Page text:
Sen. Sanders said Monday that health care is a "right, not a privilege"
Sanders spoke to the NAACP national convention
Sen. Bernie Sanders slammed Senate Republicans’ health care bill as “destructive” and “irresponsible” in a speech at the NAACP national convention in Baltimore on Monday.
Calling the bill the “cruelest, most destructive and irresponsible piece of legislation ever brought to the United States Senate in the modern history of this country,” Sanders highlighted the possible effects of the bill’s provisions, which include cutting Medicaid, defunding Planned Parenthood and roadblocks for those with pre-existing conditions.
Sanders also criticized Republicans for not holding hearings on the bill and writing it “behind closed doors.”
“This legislation is overwhelmingly opposed by the American people, overwhelming opposed by virtually every health care organization in this country,” Sanders said, listing a number of organizations that oppose the bill, including AARP and the American Cancer Society.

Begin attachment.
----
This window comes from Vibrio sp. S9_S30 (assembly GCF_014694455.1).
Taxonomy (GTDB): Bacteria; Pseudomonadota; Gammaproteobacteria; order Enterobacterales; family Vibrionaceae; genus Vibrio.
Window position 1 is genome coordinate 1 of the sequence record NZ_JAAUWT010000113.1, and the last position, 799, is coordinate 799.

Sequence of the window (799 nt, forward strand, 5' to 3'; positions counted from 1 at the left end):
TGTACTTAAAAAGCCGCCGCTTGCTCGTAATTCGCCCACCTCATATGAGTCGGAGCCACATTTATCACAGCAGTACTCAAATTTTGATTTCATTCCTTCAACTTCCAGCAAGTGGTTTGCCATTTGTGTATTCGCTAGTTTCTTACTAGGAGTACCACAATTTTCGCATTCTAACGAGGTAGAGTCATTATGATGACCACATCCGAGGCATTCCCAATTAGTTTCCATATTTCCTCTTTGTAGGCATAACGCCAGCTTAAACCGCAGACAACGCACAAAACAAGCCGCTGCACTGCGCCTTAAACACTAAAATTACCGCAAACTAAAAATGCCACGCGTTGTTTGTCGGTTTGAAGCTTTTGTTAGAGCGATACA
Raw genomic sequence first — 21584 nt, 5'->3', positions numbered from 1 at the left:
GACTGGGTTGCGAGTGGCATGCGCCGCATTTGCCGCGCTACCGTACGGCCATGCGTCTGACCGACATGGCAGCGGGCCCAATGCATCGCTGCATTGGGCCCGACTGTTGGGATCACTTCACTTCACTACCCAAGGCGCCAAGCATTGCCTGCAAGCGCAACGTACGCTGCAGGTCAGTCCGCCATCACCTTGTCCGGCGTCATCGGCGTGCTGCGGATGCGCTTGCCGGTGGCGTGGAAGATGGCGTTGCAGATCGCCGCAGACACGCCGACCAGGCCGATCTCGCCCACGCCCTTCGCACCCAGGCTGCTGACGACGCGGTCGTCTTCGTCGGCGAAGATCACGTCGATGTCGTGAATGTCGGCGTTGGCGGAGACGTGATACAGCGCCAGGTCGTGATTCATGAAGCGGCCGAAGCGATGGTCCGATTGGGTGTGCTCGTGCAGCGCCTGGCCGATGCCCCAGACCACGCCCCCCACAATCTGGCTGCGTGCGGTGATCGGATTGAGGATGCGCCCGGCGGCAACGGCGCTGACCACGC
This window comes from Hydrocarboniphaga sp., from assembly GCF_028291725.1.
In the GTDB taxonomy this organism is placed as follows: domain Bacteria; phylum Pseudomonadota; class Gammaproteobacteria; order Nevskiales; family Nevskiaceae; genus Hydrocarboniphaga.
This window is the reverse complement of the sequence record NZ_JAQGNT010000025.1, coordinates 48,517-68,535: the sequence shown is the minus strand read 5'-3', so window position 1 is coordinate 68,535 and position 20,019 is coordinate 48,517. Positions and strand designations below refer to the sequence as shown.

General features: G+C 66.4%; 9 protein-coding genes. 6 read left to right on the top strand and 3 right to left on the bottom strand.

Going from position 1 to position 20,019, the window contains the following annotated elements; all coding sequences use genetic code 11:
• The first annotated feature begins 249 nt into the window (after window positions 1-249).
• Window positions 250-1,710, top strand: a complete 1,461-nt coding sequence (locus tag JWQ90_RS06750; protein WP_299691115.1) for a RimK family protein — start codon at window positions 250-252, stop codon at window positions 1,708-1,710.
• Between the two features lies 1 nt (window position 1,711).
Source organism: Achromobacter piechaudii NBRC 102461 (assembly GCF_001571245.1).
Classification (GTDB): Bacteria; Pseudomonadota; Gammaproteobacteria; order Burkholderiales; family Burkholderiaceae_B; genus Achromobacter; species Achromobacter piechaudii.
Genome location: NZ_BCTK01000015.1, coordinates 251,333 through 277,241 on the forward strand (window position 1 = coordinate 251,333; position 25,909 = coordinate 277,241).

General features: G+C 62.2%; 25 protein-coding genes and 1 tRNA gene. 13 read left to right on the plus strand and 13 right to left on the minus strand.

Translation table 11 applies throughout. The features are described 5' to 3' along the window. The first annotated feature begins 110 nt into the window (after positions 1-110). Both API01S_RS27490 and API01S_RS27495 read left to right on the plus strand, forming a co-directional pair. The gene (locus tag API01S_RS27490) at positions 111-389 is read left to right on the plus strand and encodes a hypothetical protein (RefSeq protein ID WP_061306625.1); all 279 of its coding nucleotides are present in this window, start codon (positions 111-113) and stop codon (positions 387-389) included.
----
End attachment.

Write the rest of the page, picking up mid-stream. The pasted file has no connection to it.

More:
Sanders’ remarks were a part of the conference’s policy discussions, which included a panel of Democratic legislators such as Maryland Sen. Ben Cardin, Illinois Sen. Tammy Duckworth, California Sen. Kamala Harris, Virginia Rep. Bobby Scott, and Texas Rep. Sheila Jackson Lee as well as Republican Virginia Rep. Scott Taylor.
Sanders also briefly touched on a number of other topics during his speech including criminal justice reform, police department reform, minimum wage and Wall Street reform.
The speech came as Sanders continues to be one of the most active potential Democratic candidates ahead of the 2020 election. In his 2016 run for the presidency, Sanders struggled to compete for African-American votes with eventual Democratic nominee Hillary Clinton.
“I am not taking it off the table. I just have not made any decisions. And I think it’s much too early,” Sanders said.